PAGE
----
How good is my Japanese?
Thoughts on doing an interview in a foreign language after 3 years of living abroad
When I left the room I felt like a champion. Thus, without caring about the results that would be announced next week, I was in peace with myself.
I always liked Japanese culture, from its worldwide known pop culture’s anime to the traditional culture such as zen meditation and origami, however I never had any serious thoughts on studying in Japan or formally studying Japanese when I was in school. In 2013, following my appetite for trying new things, I enrolled in a Japanese language and culture course that my mom found in a small room on the second floor of our favorite library. The course consisted in one class per week and it relied pretty much on independent studying, yet, in every lesson teachers shared their stories of the time they visited, or for some of them, when they lived in Japan. The passion with which they shared their anecdotes about Japan and its multi-diverse culture filled our minds with beautiful images and curiosity, and it sparked in me the idea that, perhaps I could too enjoy this adventure and live those experiences first hand.
5 years have past since that feeling roused inside of me, and almost 3 years since I enrolled in Ritsumeikan University in Kyoto, Japan. Here, I started taking Japanese courses as soon as classes started back in 2016, where I was placed in the first (beginners) level. At the time, I couldn’t speak with my Japanese friends nor understand what people was saying to me anywhere I went, as I only knew some short phrases such as おはようございます (good morning) or トイレどこですか (where is the toilet), the numbers, some colors and hiragana and katakana (the Japanese writing system that one must learn prior to kanji). Now, after making my way to the intermediate-advance level of Japanese class, I’m not only able to join daily life conversations and understand 90% of what people is telling me, but also I managed for the first time to be interviewed in formal Japanese.
Because the program I’m enrolled is in English, there is no real need to actually know Japanese. In fact, in a city such as Kyoto, as a result of the yearly increased tourism and the upcoming Olympics that will be held in Tokyo, not only the University but also the government and private owned businesses offers support to people from abroad in Chinese, Korean and English. Even though one could live here for years only using English, as an be fine, as an international student one of the benefits of knowing Japanese is that there are way more opportunities for getting scholarships.
One day after I applied for one of these for the first time, I received an email from the student center telling me that I was being elected as a candidate for the Mizuho International Foundation scholarship.
Later on, once the screening was finished and I made it to the interview, I e-mail them in English asking about the language in which it will be held, to what they replied “The interviewer is Mr. Okudera. You may speak both of Japanese and English. Wearing a suit would be desirable”. As soon as I read this I started to get on nerves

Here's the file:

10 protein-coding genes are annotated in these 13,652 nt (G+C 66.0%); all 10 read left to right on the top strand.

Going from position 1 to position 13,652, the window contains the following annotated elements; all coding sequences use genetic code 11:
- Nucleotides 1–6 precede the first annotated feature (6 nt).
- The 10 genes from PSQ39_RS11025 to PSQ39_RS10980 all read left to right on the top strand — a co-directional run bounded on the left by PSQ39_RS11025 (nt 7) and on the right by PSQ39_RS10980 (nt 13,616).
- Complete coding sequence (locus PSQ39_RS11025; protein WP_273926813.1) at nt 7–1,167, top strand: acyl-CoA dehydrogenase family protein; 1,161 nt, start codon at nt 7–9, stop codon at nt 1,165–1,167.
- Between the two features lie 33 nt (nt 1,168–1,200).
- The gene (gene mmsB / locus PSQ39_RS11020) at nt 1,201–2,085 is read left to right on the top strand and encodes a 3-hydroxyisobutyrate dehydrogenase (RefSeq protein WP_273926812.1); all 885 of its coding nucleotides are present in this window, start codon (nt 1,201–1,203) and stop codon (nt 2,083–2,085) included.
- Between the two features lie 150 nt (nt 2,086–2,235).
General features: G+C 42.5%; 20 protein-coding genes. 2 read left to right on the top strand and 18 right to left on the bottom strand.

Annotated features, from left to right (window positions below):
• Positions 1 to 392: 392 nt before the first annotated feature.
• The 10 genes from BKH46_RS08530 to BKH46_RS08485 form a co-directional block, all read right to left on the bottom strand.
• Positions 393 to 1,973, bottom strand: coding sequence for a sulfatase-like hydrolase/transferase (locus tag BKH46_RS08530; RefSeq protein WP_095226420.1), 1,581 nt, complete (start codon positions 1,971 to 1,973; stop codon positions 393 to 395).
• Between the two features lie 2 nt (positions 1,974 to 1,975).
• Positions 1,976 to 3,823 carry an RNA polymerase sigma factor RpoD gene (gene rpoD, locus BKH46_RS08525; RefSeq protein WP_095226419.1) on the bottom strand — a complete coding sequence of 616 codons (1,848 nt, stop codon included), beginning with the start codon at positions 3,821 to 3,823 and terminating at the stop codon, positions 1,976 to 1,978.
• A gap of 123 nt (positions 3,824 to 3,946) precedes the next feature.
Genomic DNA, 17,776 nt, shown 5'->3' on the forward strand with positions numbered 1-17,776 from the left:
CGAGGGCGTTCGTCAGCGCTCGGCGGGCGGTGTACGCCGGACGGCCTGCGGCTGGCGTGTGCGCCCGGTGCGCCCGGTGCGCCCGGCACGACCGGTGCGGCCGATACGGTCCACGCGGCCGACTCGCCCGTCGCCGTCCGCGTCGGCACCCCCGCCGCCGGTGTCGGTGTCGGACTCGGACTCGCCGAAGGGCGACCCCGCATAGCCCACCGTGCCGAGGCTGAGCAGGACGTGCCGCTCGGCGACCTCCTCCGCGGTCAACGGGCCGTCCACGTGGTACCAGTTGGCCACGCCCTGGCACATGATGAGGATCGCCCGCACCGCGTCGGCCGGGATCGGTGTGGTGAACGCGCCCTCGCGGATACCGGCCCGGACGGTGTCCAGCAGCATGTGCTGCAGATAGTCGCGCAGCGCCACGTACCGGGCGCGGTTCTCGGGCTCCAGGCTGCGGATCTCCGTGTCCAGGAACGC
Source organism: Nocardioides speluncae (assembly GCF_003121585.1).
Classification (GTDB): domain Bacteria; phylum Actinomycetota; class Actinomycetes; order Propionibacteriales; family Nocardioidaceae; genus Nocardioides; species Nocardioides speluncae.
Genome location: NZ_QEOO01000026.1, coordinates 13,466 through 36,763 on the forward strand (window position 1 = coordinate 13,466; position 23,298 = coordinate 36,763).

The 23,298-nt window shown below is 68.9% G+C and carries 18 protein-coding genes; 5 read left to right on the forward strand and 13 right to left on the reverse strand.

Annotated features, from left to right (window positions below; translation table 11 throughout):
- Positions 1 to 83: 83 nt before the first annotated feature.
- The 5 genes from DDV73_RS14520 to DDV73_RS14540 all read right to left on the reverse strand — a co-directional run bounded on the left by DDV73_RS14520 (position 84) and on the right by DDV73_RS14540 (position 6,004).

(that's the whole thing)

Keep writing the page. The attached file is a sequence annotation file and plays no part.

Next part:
The interviewer is Japanese …….
I don’t have a suit! …….
What do they really mean with you may? …….
What should I do!?
Only thing I knew for certain is that I had to be prepared for anything, especially knowing that in Japan formal interviews have their own rituals which one should follow in order to succeed. For example if one knocks the door four times instead of three times before going inside the room or if one seats down before the interviewer asks one to do so, it could cost one the entire interview. In addition to that, learning a new language is different from perhaps a physical activity where results are visible to the eyes.
How good is my Japanese? is a question that led to me to use comparison as a mean to get the answer, but this often resulted in disappointment and frustration with myself as it is expected, there is always going to be someone better than me at it. Also, a written test or my Japanese class grades couldn’t tell me anything of my speaking skills.
There are people who became famous for their ability to learn a language in 3 months fluently, who encourage us to learn them faster, and which personally made me blame myself and think that I’m taking too long because I’m lazy and insufficient. Yet, what I realized is that the key was not the paste but the consistency. That slow but steady one is capable of achieving anything if one keeps persisting.
The interview was an experience that helped me realize or remember this simple advice, reason why, when I walked outside of the interview room, I felt the my progress so far, as if it was tangible in my hands… I realized the power of being confident and patient with oneself myself, and how this enabled me to actually to see both the results of two weeks of practicing in from of the mirror over and over again and of 5 years since I started to learn the language. It was amazing.
My advice for anyone who is studying any language is to not compare yourself with either those who learn super fast, neither those who seems to go very slow. Everyone have their own unique ways of learning, and only focusing on one factor such as speed, won’t tell you much about your own ability. If you really want to measure your progress, the best way to do is going out there finding challenges and/ or experiences where the only player is you. From finding people who speak the language to chat with in the streets or a cafe or doing a video of yourself speaking about a whatever topic in that language and deciding later whether to share it or no, There are many tons of options that will take you out of your comfort zone, but still you can prepare for it.
Don’t stop your self from trying when you feel “you’re not ready yet” or “not good enough”, if it doesn’t work, there is a good new for you: its okay, because you can try again :)